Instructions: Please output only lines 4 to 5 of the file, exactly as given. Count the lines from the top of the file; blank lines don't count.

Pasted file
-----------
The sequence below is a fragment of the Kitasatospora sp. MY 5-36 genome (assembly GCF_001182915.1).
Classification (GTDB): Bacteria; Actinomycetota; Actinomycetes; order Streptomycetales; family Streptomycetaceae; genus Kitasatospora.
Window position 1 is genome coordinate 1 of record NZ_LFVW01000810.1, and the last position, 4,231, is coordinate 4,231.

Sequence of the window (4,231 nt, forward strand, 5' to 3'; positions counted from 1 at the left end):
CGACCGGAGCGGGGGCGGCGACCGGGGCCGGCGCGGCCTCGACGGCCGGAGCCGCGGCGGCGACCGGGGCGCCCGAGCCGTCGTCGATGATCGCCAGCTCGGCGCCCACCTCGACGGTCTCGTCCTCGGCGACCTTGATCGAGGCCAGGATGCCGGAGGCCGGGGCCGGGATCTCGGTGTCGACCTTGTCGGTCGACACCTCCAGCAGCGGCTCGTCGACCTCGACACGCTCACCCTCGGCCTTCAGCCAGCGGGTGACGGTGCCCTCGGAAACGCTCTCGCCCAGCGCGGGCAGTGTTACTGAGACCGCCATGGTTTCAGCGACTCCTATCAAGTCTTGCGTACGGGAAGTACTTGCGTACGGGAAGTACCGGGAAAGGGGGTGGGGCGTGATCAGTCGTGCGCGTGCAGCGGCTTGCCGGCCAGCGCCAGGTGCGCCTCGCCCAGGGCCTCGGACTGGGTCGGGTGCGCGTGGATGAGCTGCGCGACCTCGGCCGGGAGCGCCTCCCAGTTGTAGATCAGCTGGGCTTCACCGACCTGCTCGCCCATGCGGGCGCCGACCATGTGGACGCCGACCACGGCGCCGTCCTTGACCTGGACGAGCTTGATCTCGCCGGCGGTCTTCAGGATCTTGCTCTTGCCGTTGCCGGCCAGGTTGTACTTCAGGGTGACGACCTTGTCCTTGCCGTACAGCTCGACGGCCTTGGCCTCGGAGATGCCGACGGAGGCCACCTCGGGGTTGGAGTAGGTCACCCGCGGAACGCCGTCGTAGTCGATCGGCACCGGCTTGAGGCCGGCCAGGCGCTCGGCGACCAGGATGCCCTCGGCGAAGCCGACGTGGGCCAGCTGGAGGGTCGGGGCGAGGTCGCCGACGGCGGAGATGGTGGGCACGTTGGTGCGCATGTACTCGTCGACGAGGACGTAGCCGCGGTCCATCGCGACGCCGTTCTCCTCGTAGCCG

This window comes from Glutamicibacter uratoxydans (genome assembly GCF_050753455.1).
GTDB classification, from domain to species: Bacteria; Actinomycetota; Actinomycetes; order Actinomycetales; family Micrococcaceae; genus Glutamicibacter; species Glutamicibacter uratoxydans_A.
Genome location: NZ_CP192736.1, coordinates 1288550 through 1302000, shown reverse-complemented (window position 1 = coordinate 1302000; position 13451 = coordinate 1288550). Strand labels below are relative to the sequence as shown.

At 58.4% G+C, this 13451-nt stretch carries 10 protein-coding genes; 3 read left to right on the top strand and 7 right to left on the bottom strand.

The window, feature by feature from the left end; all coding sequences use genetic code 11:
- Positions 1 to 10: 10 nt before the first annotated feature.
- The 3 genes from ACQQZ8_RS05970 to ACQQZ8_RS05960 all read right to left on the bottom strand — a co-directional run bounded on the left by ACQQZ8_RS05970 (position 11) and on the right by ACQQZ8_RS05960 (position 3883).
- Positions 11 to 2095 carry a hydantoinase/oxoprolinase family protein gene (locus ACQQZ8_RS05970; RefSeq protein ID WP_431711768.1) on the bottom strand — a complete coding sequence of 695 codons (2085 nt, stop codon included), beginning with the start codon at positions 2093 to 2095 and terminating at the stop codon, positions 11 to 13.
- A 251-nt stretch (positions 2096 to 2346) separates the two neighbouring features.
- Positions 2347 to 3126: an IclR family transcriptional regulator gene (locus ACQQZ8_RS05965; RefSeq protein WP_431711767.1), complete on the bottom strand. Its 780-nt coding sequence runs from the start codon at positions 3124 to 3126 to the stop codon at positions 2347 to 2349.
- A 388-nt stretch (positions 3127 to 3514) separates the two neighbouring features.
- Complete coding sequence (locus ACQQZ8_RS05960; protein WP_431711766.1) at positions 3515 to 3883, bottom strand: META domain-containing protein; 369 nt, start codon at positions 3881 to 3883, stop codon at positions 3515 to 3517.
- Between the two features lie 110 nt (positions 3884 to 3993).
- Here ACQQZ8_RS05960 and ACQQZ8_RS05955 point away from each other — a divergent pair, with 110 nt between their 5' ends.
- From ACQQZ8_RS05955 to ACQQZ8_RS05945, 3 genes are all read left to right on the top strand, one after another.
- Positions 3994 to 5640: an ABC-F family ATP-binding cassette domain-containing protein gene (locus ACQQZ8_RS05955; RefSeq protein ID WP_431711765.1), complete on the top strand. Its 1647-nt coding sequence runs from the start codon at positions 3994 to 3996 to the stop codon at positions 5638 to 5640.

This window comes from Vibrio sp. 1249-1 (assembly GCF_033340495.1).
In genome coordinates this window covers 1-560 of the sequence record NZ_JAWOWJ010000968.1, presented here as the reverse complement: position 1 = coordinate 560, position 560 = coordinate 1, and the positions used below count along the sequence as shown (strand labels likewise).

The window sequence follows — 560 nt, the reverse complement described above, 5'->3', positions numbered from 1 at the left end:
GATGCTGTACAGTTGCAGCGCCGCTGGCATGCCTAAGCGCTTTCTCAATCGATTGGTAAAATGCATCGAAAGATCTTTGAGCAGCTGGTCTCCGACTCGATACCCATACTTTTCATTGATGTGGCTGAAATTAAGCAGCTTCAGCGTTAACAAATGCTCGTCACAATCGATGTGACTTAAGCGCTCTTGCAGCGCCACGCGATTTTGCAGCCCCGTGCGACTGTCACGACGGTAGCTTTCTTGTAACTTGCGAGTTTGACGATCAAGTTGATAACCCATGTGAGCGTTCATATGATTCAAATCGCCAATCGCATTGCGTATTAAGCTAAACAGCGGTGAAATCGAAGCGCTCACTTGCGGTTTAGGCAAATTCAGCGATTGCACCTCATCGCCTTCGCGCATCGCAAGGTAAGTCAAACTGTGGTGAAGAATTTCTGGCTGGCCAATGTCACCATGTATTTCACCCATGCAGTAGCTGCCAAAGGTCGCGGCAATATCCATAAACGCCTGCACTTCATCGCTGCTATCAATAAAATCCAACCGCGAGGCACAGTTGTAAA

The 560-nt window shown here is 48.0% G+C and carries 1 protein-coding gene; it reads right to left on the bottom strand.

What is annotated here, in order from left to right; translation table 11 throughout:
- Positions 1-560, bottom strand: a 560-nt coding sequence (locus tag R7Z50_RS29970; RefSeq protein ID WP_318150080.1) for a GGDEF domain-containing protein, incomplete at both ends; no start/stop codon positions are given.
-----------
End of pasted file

Sequence of the window (4,231 nt, forward strand, 5' to 3'; positions counted from 1 at the left end):
CGACCGGAGCGGGGGCGGCGACCGGGGCCGGCGCGGCCTCGACGGCCGGAGCCGCGGCGGCGACCGGGGCGCCCGAGCCGTCGTCGATGATCGCCAGCTCGGCGCCCACCTCGACGGTCTCGTCCTCGGCGACCTTGATCGAGGCCAGGATGCCGGAGGCCGGGGCCGGGATCTCGGTGTCGACCTTGTCGGTCGACACCTCCAGCAGCGGCTCGTCGACCTCGACACGCTCACCCTCGGCCTTCAGCCAGCGGGTGACGGTGCCCTCGGAAACGCTCTCGCCCAGCGCGGGCAGTGTTACTGAGACCGCCATGGTTTCAGCGACTCCTATCAAGTCTTGCGTACGGGAAGTACTTGCGTACGGGAAGTACCGGGAAAGGGGGTGGGGCGTGATCAGTCGTGCGCGTGCAGCGGCTTGCCGGCCAGCGCCAGGTGCGCCTCGCCCAGGGCCTCGGACTGGGTCGGGTGCGCGTGGATGAGCTGCGCGACCTCGGCCGGGAGCGCCTCCCAGTTGTAGATCAGCTGGGCTTCACCGACCTGCTCGCCCATGCGGGCGCCGACCATGTGGACGCCGACCACGGCGCCGTCCTTGACCTGGACGAGCTTGATCTCGCCGGCGGTCTTCAGGATCTTGCTCTTGCCGTTGCCGGCCAGGTTGTACTTCAGGGTGACGACCTTGTCCTTGCCGTACAGCTCGACGGCCTTGGCCTCGGAGATGCCGACGGAGGCCACCTCGGGGTTGGAGTAGGTCACCCGCGGAACGCCGTCGTAGTCGATCGGCACCGGCTTGAGGCCGGCCAGGCGCTCGGCGACCAGGATGCCCTCGGCGAAGCCGACGTGGGCCAGCTGGAGGGTCGGGGCGAGGTCGCCGACGGCGGAGATGGTGGGCACGTTGGTGCGCATGTACTCGTCGACGAGGACGTAGCCGCGGTCCATCGCGACGCCGTTCTCCTCGTAGCCG